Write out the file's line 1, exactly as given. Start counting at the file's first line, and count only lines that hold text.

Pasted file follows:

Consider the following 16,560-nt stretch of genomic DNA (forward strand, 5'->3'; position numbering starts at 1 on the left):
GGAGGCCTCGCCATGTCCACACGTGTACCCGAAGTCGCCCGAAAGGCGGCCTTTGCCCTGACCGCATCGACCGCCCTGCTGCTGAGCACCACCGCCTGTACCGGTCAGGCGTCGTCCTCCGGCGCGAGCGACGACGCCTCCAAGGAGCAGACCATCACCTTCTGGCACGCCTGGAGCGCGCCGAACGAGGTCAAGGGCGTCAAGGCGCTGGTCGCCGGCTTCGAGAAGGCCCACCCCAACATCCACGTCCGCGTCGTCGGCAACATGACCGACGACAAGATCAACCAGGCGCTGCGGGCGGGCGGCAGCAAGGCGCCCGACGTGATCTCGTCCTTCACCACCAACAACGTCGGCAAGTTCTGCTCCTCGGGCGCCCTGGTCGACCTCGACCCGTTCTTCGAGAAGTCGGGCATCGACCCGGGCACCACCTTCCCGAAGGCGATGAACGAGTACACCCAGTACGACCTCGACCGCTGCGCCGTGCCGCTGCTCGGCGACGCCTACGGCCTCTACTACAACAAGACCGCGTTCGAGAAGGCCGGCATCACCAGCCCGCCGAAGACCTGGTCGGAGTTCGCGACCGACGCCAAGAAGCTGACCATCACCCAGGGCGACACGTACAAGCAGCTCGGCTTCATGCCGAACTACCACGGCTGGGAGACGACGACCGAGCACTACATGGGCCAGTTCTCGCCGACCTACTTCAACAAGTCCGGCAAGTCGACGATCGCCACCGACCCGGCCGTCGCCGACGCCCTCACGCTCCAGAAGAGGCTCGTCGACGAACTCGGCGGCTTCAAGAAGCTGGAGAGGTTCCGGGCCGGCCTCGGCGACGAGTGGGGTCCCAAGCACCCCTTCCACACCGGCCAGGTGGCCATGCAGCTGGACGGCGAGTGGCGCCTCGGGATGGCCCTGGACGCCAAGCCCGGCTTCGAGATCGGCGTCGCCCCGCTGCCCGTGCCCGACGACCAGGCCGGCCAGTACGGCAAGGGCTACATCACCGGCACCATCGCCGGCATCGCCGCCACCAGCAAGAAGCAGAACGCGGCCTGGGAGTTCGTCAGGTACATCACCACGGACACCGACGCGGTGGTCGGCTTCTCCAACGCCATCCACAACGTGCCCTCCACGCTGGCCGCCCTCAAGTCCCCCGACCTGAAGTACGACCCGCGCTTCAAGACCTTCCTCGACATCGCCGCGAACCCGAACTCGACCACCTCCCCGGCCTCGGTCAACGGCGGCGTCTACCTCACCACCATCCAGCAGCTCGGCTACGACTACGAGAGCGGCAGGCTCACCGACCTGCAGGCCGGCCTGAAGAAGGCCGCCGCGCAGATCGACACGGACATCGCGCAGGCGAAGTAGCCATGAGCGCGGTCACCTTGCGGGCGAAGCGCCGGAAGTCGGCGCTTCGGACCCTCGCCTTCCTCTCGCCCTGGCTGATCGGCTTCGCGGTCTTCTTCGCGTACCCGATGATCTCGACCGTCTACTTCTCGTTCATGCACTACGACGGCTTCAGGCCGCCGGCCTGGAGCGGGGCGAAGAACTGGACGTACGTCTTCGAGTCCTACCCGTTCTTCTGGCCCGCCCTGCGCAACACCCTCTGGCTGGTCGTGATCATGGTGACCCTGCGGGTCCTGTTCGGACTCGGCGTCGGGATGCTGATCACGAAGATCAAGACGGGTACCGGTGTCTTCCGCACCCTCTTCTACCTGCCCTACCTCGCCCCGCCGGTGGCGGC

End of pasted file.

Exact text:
Consider the following 16,560-nt stretch of genomic DNA (forward strand, 5'->3'; position numbering starts at 1 on the left):